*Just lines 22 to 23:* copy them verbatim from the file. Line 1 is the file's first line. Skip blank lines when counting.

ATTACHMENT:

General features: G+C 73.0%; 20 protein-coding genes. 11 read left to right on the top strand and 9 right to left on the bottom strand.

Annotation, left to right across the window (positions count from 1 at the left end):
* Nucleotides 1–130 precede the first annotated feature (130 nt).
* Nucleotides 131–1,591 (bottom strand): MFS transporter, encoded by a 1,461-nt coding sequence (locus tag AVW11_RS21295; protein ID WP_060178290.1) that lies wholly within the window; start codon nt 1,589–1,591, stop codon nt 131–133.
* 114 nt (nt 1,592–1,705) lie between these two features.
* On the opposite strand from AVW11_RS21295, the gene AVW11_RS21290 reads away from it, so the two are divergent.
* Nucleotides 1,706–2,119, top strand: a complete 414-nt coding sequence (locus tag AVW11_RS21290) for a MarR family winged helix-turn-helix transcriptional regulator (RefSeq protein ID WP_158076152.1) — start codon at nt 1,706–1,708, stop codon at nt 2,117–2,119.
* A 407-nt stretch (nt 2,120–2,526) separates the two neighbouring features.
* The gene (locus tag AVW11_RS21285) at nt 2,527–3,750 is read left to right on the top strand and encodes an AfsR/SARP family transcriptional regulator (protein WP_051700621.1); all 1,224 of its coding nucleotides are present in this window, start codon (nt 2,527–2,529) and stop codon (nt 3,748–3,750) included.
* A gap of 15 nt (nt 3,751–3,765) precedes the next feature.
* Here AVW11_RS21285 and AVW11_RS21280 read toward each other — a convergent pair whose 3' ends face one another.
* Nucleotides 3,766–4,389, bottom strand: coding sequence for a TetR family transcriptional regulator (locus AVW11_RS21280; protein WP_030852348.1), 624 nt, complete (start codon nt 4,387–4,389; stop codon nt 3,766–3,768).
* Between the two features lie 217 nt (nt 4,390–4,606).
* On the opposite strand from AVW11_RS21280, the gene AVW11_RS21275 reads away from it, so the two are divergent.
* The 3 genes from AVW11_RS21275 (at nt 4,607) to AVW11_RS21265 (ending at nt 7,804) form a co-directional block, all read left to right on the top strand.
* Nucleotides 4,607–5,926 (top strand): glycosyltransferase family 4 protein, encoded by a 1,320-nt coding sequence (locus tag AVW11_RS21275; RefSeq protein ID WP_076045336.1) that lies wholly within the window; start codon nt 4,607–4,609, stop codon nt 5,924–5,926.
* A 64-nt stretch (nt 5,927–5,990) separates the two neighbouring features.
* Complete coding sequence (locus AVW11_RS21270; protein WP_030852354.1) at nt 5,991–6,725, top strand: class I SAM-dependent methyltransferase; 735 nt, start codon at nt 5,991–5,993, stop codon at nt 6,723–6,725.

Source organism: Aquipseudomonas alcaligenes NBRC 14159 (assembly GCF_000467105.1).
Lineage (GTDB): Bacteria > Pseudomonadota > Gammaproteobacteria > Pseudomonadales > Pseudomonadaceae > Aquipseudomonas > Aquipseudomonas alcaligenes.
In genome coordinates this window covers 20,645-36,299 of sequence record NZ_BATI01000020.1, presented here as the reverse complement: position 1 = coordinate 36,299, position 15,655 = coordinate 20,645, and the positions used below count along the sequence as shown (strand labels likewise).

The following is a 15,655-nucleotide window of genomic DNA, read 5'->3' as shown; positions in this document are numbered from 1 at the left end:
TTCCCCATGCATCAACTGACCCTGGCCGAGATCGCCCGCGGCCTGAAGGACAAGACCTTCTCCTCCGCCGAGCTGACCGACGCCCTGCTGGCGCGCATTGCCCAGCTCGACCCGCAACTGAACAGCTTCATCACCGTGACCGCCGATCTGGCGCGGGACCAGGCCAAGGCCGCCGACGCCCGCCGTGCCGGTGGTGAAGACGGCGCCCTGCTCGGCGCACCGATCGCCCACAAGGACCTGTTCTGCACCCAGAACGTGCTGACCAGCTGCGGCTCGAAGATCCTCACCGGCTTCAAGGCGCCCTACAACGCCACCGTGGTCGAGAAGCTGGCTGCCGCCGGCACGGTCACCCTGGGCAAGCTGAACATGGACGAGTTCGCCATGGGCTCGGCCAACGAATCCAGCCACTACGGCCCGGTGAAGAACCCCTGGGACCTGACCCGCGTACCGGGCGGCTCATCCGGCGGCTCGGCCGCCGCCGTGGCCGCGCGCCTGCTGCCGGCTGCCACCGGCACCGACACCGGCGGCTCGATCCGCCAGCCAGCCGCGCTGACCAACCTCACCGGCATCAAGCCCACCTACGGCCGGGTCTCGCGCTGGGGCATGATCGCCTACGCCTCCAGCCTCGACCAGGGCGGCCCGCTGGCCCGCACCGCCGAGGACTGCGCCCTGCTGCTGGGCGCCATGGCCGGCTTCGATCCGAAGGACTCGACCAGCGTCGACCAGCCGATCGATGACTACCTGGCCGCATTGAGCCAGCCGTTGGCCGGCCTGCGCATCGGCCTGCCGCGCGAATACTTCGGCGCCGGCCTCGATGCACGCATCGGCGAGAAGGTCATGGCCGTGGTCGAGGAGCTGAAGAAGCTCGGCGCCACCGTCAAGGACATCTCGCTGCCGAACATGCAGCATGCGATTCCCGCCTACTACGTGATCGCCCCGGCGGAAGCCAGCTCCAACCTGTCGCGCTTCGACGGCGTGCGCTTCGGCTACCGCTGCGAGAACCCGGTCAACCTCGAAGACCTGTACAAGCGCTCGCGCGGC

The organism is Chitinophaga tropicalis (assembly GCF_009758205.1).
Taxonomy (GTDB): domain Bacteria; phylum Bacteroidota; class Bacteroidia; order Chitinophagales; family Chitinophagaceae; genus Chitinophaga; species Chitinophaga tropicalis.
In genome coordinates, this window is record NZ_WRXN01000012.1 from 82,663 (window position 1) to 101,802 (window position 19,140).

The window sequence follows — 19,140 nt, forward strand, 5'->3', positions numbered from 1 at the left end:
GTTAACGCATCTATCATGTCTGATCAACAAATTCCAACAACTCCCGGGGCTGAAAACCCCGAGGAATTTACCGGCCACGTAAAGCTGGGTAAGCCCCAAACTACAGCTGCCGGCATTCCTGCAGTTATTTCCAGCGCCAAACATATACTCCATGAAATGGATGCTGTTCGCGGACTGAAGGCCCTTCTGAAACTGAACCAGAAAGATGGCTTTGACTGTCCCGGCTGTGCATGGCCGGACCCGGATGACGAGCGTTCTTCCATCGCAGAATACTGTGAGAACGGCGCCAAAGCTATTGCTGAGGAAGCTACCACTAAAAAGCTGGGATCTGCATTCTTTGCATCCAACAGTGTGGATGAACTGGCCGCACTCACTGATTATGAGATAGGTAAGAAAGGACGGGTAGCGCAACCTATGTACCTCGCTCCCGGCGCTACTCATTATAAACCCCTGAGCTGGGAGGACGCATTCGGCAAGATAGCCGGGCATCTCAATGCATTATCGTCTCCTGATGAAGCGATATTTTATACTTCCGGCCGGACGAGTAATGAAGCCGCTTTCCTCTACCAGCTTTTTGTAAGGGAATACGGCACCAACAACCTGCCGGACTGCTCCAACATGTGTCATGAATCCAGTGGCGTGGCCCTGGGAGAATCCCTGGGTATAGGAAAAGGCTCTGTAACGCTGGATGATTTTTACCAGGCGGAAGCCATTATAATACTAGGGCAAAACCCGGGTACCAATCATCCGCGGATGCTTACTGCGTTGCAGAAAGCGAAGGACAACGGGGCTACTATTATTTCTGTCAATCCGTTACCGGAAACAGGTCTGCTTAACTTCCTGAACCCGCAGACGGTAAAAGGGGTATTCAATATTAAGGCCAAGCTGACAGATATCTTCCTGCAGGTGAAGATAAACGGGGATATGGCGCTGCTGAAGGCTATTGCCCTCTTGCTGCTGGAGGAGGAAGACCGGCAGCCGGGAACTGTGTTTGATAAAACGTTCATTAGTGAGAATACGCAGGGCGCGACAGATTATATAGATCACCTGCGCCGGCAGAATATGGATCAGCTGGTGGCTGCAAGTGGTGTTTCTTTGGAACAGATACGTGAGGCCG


The following is a 15,655-nucleotide window of genomic DNA, read 5'->3' as shown; positions in this document are numbered from 1 at the left end:
TTCCCCATGCATCAACTGACCCTGGCCGAGATCGCCCGCGGCCTGAAGGACAAGACCTTCTCCTCCGCCGAGCTGACCGACGCCCTGCTGGCGCGCATTGCCCAGCTCGACCCGCAACTGAACAGCTTCATCACCGTGACCGCCGATCTGGCGCGGGACCAGGCCAAGGCCGCCGACGCCCGCCGTGCCGGTGGTGAAGACGGCGCCCTGCTCGGCGCACCGATCGCCCACAAGGACCTGTTCTGCACCCAGAACGTGCTGACCAGCTGCGGCTCGAAGATCCTCACCGGCTTCAAGGCGCCCTACAACGCCACCGTGGTCGAGAAGCTGGCTGCCGCCGGCACGGTCACCCTGGGCAAGCTGAACATGGACGAGTTCGCCATGGGCTCGGCCAACGAATCCAGCCACTACGGCCCGGTGAAGAACCCCTGGGACCTGACCCGCGTACCGGGCGGCTCATCCGGCGGCTCGGCCGCCGCCGTGGCCGCGCGCCTGCTGCCGGCTGCCACCGGCACCGACACCGGCGGCTCGATCCGCCAGCCAGCCGCGCTGACCAACCTCACCGGCATCAAGCCCACCTACGGCCGGGTCTCGCGCTGGGGCATGATCGCCTACGCCTCCAGCCTCGACCAGGGCGGCCCGCTGGCCCGCACCGCCGAGGACTGCGCCCTGCTGCTGGGCGCCATGGCCGGCTTCGATCCGAAGGACTCGACCAGCGTCGACCAGCCGATCGATGACTACCTGGCCGCATTGAGCCAGCCGTTGGCCGGCCTGCGCATCGGCCTGCCGCGCGAATACTTCGGCGCCGGCCTCGATGCACGCATCGGCGAGAAGGTCATGGCCGTGGTCGAGGAGCTGAAGAAGCTCGGCGCCACCGTCAAGGACATCTCGCTGCCGAACATGCAGCATGCGATTCCCGCCTACTACGTGATCGCCCCGGCGGAAGCCAGCTCCAACCTGTCGCGCTTCGACGGCGTGCGCTTCGGCTACCGCTGCGAGAACCCGGTCAACCTCGAAGACCTGTACAAGCGCTCGCGCGGC